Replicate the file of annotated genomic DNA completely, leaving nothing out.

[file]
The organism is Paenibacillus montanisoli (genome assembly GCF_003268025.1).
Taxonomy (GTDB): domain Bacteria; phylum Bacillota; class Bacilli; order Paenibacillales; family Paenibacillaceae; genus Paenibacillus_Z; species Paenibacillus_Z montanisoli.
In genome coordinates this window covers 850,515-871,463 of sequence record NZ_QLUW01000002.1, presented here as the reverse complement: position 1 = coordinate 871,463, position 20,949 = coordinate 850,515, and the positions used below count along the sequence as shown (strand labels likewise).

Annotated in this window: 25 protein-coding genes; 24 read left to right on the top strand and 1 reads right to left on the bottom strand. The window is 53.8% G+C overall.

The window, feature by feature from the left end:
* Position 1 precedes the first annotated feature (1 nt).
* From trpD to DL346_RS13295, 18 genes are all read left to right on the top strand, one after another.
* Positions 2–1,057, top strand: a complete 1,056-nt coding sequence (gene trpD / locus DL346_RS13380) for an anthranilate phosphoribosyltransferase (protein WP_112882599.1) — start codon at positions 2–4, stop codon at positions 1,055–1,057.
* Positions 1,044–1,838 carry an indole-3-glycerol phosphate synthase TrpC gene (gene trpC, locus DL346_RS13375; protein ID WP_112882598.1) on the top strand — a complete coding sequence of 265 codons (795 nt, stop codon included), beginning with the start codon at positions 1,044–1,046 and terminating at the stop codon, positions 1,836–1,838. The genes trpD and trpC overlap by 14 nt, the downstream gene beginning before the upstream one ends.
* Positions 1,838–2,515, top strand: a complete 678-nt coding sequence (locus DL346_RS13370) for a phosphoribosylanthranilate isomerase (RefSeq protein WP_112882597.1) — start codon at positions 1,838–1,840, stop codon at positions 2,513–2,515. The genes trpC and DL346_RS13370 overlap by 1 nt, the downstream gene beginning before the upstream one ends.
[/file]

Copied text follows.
The organism is Paenibacillus montanisoli (genome assembly GCF_003268025.1).
Taxonomy (GTDB): domain Bacteria; phylum Bacillota; class Bacilli; order Paenibacillales; family Paenibacillaceae; genus Paenibacillus_Z; species Paenibacillus_Z montanisoli.
In genome coordinates this window covers 850,515-871,463 of sequence record NZ_QLUW01000002.1, presented here as the reverse complement: position 1 = coordinate 871,463, position 20,949 = coordinate 850,515, and the positions used below count along the sequence as shown (strand labels likewise).

Annotated in this window: 25 protein-coding genes; 24 read left to right on the top strand and 1 reads right to left on the bottom strand. The window is 53.8% G+C overall.

The window, feature by feature from the left end:
* Position 1 precedes the first annotated feature (1 nt).
* From trpD to DL346_RS13295, 18 genes are all read left to right on the top strand, one after another.
* Positions 2–1,057, top strand: a complete 1,056-nt coding sequence (gene trpD / locus DL346_RS13380) for an anthranilate phosphoribosyltransferase (protein WP_112882599.1) — start codon at positions 2–4, stop codon at positions 1,055–1,057.
* Positions 1,044–1,838 carry an indole-3-glycerol phosphate synthase TrpC gene (gene trpC, locus DL346_RS13375; protein ID WP_112882598.1) on the top strand — a complete coding sequence of 265 codons (795 nt, stop codon included), beginning with the start codon at positions 1,044–1,046 and terminating at the stop codon, positions 1,836–1,838. The genes trpD and trpC overlap by 14 nt, the downstream gene beginning before the upstream one ends.
* Positions 1,838–2,515, top strand: a complete 678-nt coding sequence (locus DL346_RS13370) for a phosphoribosylanthranilate isomerase (RefSeq protein WP_112882597.1) — start codon at positions 1,838–1,840, stop codon at positions 2,513–2,515. The genes trpC and DL346_RS13370 overlap by 1 nt, the downstream gene beginning before the upstream one ends.